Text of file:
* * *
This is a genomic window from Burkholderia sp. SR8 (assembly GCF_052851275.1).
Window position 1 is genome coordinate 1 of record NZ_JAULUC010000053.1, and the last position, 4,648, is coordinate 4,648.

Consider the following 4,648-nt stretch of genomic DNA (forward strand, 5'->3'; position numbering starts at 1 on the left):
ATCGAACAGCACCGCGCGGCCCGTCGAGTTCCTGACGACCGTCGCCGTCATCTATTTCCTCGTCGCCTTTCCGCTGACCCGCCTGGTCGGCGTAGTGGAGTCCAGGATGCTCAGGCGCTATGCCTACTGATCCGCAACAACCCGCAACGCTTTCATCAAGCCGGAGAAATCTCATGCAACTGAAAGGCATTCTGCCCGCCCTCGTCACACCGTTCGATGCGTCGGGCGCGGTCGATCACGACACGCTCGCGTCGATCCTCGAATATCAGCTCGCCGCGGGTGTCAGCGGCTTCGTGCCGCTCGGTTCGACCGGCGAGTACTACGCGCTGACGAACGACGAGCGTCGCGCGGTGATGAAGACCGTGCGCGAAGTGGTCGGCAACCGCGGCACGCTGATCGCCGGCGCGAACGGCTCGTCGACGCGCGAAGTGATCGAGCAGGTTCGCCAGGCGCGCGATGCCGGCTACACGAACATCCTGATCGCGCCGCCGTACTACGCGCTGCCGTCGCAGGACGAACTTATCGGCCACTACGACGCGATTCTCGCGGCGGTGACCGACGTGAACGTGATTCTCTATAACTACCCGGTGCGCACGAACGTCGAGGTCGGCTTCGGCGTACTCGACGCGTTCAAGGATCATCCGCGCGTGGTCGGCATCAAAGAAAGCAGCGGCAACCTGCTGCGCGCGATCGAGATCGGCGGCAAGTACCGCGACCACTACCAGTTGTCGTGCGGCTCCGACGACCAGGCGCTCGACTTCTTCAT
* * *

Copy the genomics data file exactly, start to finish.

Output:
This is a genomic window from Burkholderia sp. SR8 (assembly GCF_052851275.1).
Window position 1 is genome coordinate 1 of record NZ_JAULUC010000053.1, and the last position, 4,648, is coordinate 4,648.

Consider the following 4,648-nt stretch of genomic DNA (forward strand, 5'->3'; position numbering starts at 1 on the left):
ATCGAACAGCACCGCGCGGCCCGTCGAGTTCCTGACGACCGTCGCCGTCATCTATTTCCTCGTCGCCTTTCCGCTGACCCGCCTGGTCGGCGTAGTGGAGTCCAGGATGCTCAGGCGCTATGCCTACTGATCCGCAACAACCCGCAACGCTTTCATCAAGCCGGAGAAATCTCATGCAACTGAAAGGCATTCTGCCCGCCCTCGTCACACCGTTCGATGCGTCGGGCGCGGTCGATCACGACACGCTCGCGTCGATCCTCGAATATCAGCTCGCCGCGGGTGTCAGCGGCTTCGTGCCGCTCGGTTCGACCGGCGAGTACTACGCGCTGACGAACGACGAGCGTCGCGCGGTGATGAAGACCGTGCGCGAAGTGGTCGGCAACCGCGGCACGCTGATCGCCGGCGCGAACGGCTCGTCGACGCGCGAAGTGATCGAGCAGGTTCGCCAGGCGCGCGATGCCGGCTACACGAACATCCTGATCGCGCCGCCGTACTACGCGCTGCCGTCGCAGGACGAACTTATCGGCCACTACGACGCGATTCTCGCGGCGGTGACCGACGTGAACGTGATTCTCTATAACTACCCGGTGCGCACGAACGTCGAGGTCGGCTTCGGCGTACTCGACGCGTTCAAGGATCATCCGCGCGTGGTCGGCATCAAAGAAAGCAGCGGCAACCTGCTGCGCGCGATCGAGATCGGCGGCAAGTACCGCGACCACTACCAGTTGTCGTGCGGCTCCGACGACCAGGCGCTCGACTTCTTCAT